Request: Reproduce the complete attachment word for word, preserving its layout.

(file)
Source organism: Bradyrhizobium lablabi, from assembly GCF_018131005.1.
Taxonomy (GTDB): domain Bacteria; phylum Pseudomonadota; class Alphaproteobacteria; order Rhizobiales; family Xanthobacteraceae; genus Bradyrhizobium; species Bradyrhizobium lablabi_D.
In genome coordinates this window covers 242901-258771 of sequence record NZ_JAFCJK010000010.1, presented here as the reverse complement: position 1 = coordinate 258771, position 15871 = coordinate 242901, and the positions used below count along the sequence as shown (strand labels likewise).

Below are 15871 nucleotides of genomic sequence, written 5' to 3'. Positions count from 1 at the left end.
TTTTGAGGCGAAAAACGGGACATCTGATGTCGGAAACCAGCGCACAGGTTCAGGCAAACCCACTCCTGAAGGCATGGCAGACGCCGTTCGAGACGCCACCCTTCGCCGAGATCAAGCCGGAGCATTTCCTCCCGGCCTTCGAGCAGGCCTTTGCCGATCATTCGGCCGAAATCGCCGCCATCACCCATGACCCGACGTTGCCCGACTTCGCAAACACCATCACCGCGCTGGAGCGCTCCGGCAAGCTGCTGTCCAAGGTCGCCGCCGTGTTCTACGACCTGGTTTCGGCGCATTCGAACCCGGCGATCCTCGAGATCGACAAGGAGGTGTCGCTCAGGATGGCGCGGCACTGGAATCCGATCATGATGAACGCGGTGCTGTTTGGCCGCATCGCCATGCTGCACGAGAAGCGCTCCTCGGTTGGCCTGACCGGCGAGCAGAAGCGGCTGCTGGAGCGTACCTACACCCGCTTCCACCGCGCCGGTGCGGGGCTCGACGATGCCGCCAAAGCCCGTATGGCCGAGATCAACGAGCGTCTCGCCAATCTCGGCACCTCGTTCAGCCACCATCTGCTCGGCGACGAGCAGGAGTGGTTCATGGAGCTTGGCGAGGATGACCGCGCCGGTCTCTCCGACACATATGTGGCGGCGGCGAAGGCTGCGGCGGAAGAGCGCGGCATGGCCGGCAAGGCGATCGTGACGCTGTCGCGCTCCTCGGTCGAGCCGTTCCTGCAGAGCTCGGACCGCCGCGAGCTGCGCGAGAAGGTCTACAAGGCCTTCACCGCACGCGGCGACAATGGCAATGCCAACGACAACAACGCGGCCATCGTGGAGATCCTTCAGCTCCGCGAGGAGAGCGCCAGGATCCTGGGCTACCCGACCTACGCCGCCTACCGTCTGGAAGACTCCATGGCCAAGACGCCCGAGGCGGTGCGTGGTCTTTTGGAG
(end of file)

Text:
Source organism: Bradyrhizobium lablabi, from assembly GCF_018131005.1.
Taxonomy (GTDB): domain Bacteria; phylum Pseudomonadota; class Alphaproteobacteria; order Rhizobiales; family Xanthobacteraceae; genus Bradyrhizobium; species Bradyrhizobium lablabi_D.
In genome coordinates this window covers 242901-258771 of sequence record NZ_JAFCJK010000010.1, presented here as the reverse complement: position 1 = coordinate 258771, position 15871 = coordinate 242901, and the positions used below count along the sequence as shown (strand labels likewise).

Below are 15871 nucleotides of genomic sequence, written 5' to 3'. Positions count from 1 at the left end.
TTTTGAGGCGAAAAACGGGACATCTGATGTCGGAAACCAGCGCACAGGTTCAGGCAAACCCACTCCTGAAGGCATGGCAGACGCCGTTCGAGACGCCACCCTTCGCCGAGATCAAGCCGGAGCATTTCCTCCCGGCCTTCGAGCAGGCCTTTGCCGATCATTCGGCCGAAATCGCCGCCATCACCCATGACCCGACGTTGCCCGACTTCGCAAACACCATCACCGCGCTGGAGCGCTCCGGCAAGCTGCTGTCCAAGGTCGCCGCCGTGTTCTACGACCTGGTTTCGGCGCATTCGAACCCGGCGATCCTCGAGATCGACAAGGAGGTGTCGCTCAGGATGGCGCGGCACTGGAATCCGATCATGATGAACGCGGTGCTGTTTGGCCGCATCGCCATGCTGCACGAGAAGCGCTCCTCGGTTGGCCTGACCGGCGAGCAGAAGCGGCTGCTGGAGCGTACCTACACCCGCTTCCACCGCGCCGGTGCGGGGCTCGACGATGCCGCCAAAGCCCGTATGGCCGAGATCAACGAGCGTCTCGCCAATCTCGGCACCTCGTTCAGCCACCATCTGCTCGGCGACGAGCAGGAGTGGTTCATGGAGCTTGGCGAGGATGACCGCGCCGGTCTCTCCGACACATATGTGGCGGCGGCGAAGGCTGCGGCGGAAGAGCGCGGCATGGCCGGCAAGGCGATCGTGACGCTGTCGCGCTCCTCGGTCGAGCCGTTCCTGCAGAGCTCGGACCGCCGCGAGCTGCGCGAGAAGGTCTACAAGGCCTTCACCGCACGCGGCGACAATGGCAATGCCAACGACAACAACGCGGCCATCGTGGAGATCCTTCAGCTCCGCGAGGAGAGCGCCAGGATCCTGGGCTACCCGACCTACGCCGCCTACCGTCTGGAAGACTCCATGGCCAAGACGCCCGAGGCGGTGCGTGGTCTTTTGGAG